I don’t comment on the substance of matters pending before the Law Court that involve me, but we were involved in an oral argument recently that reminded us of a useful tool in preparing for briefing and argument that is generally applicable, whatever the substantive issue in the appeal might be.
The argument that reminded me of this tool took place in Ross v. Acadian Seaplants. The substantive issue in the case is whether the public, subject to regulation, can harvest seaweed in the intertidal zone without the permission of the littoral property holders. We represent the amicus Department of Marine Resources, and had a few minutes of the argument, with Ben Leoni and Gordon Smith representing the parties. The argument is at the link below.
The useful tool relates to a question that Chief Justice Saufley asked counsel for one of the parties: “In a sentence, what is the holding you would like to see in the opinion deciding this appeal?”
Everyone arguing a case should be prepared to answer this question – remember, in a sentence — and it should guide your briefing as well.
Judge Coffin made a similar point when advising practitioners to be very precise about the relief sought in an appeal, and was known to ask the lawyer in front of him exactly what the party wanted. The conclusion in the brief should always set this out, again, precisely. “I want to win” is not particularly helpful to the court. The conclusion of a brief should say exactly what relief is sought in the specific case, given its procedural posture. CJ Saufley’s question is somewhat different, going to the precise substantive ruling. That should be in your brief too, upfront and at the end, and everything you argue should be consistent and build to that holding.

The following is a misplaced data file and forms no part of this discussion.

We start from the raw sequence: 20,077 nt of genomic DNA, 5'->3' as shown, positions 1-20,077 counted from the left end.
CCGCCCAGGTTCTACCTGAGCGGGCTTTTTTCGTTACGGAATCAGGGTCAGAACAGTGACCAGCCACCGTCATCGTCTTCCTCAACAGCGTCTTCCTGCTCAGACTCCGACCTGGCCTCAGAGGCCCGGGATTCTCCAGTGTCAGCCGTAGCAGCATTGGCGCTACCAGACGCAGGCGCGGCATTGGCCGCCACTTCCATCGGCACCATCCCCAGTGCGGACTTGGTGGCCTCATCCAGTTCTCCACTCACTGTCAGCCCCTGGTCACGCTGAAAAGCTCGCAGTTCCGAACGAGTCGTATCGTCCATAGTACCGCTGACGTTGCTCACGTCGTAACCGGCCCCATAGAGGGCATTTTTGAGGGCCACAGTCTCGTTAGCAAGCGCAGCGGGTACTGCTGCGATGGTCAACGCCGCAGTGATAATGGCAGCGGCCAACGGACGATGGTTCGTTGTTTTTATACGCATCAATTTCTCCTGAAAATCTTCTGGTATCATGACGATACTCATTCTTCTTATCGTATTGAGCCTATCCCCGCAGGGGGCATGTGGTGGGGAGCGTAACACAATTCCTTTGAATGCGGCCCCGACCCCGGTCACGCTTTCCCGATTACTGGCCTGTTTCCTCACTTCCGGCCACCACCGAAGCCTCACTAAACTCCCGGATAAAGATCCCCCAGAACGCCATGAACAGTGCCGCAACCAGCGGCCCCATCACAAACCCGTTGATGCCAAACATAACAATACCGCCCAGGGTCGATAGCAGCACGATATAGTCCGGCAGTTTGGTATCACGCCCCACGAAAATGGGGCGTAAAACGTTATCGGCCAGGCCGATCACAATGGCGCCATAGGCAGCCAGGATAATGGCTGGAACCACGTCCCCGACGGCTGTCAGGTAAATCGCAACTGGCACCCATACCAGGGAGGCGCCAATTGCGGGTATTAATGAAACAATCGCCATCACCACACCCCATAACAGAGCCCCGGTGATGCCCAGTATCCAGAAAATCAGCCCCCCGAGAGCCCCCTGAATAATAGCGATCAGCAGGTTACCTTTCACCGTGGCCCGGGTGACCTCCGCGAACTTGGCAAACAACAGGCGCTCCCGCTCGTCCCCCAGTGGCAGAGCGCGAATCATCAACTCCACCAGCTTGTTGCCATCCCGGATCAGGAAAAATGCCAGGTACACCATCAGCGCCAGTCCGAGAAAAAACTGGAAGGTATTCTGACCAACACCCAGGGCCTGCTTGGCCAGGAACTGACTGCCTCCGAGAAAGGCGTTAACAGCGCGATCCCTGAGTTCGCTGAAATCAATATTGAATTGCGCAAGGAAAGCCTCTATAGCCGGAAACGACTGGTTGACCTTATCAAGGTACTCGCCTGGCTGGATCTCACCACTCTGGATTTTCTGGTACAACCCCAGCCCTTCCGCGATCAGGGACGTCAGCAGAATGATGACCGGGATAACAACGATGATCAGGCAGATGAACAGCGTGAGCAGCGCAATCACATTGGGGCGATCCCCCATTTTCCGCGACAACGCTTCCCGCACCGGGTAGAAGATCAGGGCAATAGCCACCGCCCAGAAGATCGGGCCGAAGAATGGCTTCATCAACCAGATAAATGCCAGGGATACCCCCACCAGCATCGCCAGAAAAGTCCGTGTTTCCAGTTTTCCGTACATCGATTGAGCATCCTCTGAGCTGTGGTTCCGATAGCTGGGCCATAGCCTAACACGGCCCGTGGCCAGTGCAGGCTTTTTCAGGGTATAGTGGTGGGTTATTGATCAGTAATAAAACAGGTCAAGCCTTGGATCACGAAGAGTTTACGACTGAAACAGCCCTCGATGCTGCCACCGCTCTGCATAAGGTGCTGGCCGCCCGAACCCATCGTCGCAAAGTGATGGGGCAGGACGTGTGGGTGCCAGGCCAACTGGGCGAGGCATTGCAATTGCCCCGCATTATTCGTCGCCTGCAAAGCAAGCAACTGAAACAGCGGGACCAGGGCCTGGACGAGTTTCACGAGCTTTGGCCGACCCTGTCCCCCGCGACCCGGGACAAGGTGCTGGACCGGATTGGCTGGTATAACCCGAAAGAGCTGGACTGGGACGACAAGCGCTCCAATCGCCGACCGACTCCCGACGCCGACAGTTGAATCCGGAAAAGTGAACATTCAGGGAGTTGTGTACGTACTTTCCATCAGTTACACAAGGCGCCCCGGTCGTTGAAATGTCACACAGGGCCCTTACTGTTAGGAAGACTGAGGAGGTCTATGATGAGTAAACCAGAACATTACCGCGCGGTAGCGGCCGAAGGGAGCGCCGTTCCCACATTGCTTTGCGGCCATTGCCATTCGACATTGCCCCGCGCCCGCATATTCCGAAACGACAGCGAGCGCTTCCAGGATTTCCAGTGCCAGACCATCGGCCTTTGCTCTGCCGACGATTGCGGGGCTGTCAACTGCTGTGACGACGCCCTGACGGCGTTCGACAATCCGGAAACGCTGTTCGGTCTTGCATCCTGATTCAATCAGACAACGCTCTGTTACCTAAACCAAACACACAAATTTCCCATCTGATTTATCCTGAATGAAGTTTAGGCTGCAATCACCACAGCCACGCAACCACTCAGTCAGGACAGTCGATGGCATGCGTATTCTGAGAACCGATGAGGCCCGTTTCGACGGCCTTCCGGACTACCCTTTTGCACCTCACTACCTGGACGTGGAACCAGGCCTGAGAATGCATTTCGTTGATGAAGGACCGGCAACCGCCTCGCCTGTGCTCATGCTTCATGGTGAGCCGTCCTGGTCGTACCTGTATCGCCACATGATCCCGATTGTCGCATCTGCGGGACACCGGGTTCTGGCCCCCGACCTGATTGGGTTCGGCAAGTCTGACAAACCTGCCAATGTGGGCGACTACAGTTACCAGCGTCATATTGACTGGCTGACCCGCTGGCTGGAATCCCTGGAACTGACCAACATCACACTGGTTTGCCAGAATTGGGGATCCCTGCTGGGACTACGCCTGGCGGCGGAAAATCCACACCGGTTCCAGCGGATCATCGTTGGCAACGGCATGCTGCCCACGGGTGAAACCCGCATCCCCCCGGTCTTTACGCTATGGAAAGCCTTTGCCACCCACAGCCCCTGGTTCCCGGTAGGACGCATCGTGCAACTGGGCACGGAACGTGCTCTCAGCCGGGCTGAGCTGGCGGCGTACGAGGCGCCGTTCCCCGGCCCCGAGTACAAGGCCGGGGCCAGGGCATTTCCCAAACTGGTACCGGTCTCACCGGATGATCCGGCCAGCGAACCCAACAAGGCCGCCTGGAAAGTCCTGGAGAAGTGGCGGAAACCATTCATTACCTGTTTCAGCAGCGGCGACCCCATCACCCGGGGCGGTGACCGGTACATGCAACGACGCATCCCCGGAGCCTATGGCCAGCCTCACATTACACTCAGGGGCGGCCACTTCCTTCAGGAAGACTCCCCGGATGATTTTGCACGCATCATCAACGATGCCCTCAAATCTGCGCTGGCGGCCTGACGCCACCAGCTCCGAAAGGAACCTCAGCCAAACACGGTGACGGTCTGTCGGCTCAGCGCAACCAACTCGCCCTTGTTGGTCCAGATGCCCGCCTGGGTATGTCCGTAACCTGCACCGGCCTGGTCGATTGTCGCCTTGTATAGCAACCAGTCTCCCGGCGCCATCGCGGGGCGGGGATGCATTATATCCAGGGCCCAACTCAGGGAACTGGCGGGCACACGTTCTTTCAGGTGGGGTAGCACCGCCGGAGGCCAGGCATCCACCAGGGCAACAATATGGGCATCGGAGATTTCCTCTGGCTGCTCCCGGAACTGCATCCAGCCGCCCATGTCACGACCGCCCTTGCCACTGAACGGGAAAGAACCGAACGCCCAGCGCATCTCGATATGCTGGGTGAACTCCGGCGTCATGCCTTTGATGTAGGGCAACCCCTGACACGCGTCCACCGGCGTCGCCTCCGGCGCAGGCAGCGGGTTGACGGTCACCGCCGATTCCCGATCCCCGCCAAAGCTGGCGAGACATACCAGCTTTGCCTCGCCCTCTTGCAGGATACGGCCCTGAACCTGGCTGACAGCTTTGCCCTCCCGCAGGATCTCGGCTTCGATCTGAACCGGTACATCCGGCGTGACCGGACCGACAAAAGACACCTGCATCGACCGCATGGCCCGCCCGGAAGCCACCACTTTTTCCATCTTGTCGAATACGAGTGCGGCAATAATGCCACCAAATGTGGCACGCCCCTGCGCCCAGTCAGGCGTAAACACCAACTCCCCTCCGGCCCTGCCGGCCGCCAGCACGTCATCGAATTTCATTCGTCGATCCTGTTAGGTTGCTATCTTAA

If you pay attention to CJ Saufley’s questioning in most oral arguments – and remember, you can listen to the most recent ones – typically, she is wonderfully transparent as to what she is trying to do. She is looking at the case from the Court’s point of view – something that the lawyers don’t always keep in mind, but that judges in conferences I’ve attended repeatedly emphasize. We, the advocates, want to win and sometimes aren’t too particular as to how the Court arrives at the result sought by our client. In contrast, the Court’s interest is in issuing a decision that sets out the law and applies it, in a clear, coherent manner. It wants the legal ruling in the particular matter before it to fit harmoniously within the general subject matter of law involved in the case, with no ugly, unanticipated ramifications.
One necessary aspect of this judicial goal is actually drafting the opinion. As you listen to CJ Saufley’s questions, you can hear that this is what she is focusing on – what exactly is this opinion going to say? What is its text? And how will this decision fit within the general area of the law?
While this goal is more obvious in cases like Ross, a declaratory judgment action seeking a ruling with broad implications beyond the parties before the Court, every decision by the Maine SJC is a little piece in the mosaic of the law in that area. You should be ready to explain how the substantive ruling you want fits in that mosaic.
So be prepared! For every appeal, start by writing down the precise legal holding you want, in one sentence. Then work backwards to explain why.